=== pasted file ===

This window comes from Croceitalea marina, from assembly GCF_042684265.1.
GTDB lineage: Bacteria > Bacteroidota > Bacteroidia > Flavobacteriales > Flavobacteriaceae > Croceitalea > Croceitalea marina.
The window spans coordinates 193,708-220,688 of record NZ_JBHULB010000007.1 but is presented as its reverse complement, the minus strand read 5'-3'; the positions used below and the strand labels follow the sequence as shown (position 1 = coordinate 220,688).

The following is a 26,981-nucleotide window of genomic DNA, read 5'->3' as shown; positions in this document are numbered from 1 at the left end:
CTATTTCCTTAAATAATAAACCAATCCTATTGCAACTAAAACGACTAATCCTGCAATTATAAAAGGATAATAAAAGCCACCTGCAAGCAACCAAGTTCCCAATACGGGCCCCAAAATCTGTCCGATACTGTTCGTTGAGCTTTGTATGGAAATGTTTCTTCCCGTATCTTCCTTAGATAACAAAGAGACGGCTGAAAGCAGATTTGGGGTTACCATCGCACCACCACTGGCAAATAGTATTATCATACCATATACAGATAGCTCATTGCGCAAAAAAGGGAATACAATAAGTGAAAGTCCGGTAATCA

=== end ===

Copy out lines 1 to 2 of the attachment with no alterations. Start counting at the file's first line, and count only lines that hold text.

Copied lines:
This window comes from Croceitalea marina, from assembly GCF_042684265.1.
GTDB lineage: Bacteria > Bacteroidota > Bacteroidia > Flavobacteriales > Flavobacteriaceae > Croceitalea > Croceitalea marina.